**Differential Calculus**

Differential Calculus is one of the most important topics in the preparation of IIT JEE. This is the easiest part of Calculus and there is no doubt in the fact that it is scoring too. It is also important to attain proficiency in Differential Calculus as it is a prerequisite to the learning of Integral Calculus too.

Differential Calculus is a branch of mathematical analysis which deals with the problem of finding the rate of change of a function with respect to the variable on which it depends. So, differential calculus is basically concerned with the calculation of derivatives for using them in problems involving non constant rates of change. Applications also include computation of maximum and minimum values of a function.

The study of Differential Calculus includes **Functions, Sets and Relations** though they are considered to be a part of Algebra. **Limits, Continuity and Differentiability** are the favorite topics of those who have a bent towards Differential Calculus. It is not only an easy topic but also fetches direct question in the examination. A person who has already done a good practice of this chapter is also likely to do well in the next topic of **Differentiation**. The lifeline of Differential Calculus is basically the topics which include the application of Derivatives i.e.**Tangent and Normal **and** Maxima and Minima. **Differential calculus is closely related to integral calculus. In fact, differentiation is the reverse process of integration.

Here we shall discuss the main heads that are counted under differential calculus. These topics have been discussed in detail in the coming sections:

** ****Relation: **A **relation **is a set of ordered pairs and is usually defined by a rule. The domain of a relation is the set of all first elements (usually *x* values) of its ordered pairs. The range of a relation is the set of all second elements (usually* y* values) of its ordered pairs.

**Function: **A **function** is a relation for which each value from the set of the first components of the ordered pairs is associated with exactly one value from the set of second components of the ordered pair.** **

Here is an example of a function:

It is an important example as students are likely to get confused as to whether it is a function or not. As stated in the definition, since each value of x is associated with exactly one value of y (though in this case that y is same for every x) hence it is a function.

Example: Consider f to be defined by

{(0,0),(1,1),(2,2),(3,3),(1,2),(2,3),(3,1),(2,1),(3,2),(1,3)}

This is a relation (not a function) since we can observe that 1 maps to 2 and 3, for instance.

** Limit of a function: **

Suppose *f* : **R** → **R** is defined on the real line and *p,L* ∈ **R**. Then we say that the limit of the function f is l if

For every real *ε* > 0, there exists a real *δ* > 0 such that for all real x,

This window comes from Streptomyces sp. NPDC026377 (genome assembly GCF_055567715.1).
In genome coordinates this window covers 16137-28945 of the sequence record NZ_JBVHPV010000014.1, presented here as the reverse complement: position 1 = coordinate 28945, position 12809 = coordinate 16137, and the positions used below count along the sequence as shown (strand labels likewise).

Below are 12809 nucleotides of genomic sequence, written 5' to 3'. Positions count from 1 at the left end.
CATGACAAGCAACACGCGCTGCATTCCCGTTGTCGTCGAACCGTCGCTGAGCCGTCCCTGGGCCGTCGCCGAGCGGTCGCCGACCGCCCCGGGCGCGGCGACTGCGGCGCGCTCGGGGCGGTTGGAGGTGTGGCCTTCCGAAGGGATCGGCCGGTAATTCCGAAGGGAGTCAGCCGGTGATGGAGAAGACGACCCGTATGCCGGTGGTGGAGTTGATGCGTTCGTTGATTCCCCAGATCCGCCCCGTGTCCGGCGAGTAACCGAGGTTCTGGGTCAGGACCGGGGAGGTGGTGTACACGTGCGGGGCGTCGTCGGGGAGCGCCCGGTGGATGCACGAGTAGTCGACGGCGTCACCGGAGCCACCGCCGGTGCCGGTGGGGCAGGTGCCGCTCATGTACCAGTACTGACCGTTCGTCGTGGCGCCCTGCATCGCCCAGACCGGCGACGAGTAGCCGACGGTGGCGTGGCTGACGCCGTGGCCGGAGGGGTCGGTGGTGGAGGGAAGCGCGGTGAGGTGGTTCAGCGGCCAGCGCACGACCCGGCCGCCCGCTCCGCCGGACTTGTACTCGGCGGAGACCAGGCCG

0 < | *x* − *p* | < *δ* implies | *f*(*x*) − *L* | < *ε*.

Mathematically it is represented as

**Example:** Find the limit of the function f(x) = (x^{2}-6x + 8) / x-4, as x→5.

**Solution:**

The limit is 3, because *f* (5) = 3 and this function is continuous at *x* = 5.

Such easy questions are not asked in the exam so it was just meant to clear the concept of limit. We now move on to a bit difficult question:

** Example:** Find the limit of the function g(x) = √(x-4) -3 / (x-13) as x approaches 13.

**Solution:** In such a question you first need to reduce the function in simple form so that the computation of limit becomes simple.

First rationalize the numerator and denominator by multiplying by its conjugate

So, [√(x-4) -3] / (x-13) x [√(x-4) +3]/ [√(x-4) +3]

On multiplying and solving we get the result,

1/ √( x-4) +3

Now since the terms have been simplified the limit can now be calculated by substituting the value of x as 13.

Hence putting x=13 in the last equation we get the limit as 1/6.

**Watch this Video for more reference**

**
Continuity of a function**:

A function *y* = *f*(*x*) is continuous at point *x*=*a* if the following three conditions are satisfied:

(1) *f*(*a*) is defined ,

(2) exists (i.e., is finite) ,

(3)

A function is continuous when its graph is a single unbroken curve. This definition proves to be useful when it is possible to draw the graph of a function so that just by the graph the continuity of the function can be judged.

**Differentiation: **Differentiation is an operation that allows us to find a function that outputs the rate of change of one variable with respect to another variable. The derivative of a function at a chosen input value describes the rate of change of the function near that input value. The process of finding a derivative is called differentiation. Geometrically, the derivative at a point is the slope of the tangent line to the graph of the function at that point, provided that the derivative exists and is defined at that point.

Since Differential Calculus is new to the students as they do not study it in their 10^{th} standard examination, so they are advised to master the topic by practicing questions on Limits, Continuity and Differentiability. The preparation of Differential Calculus also gives another opportunity to prepare and revise the chapter on Functions, Sets and Relations. To get an idea about the types of questions asked you may also consult the Previous Year Papers.

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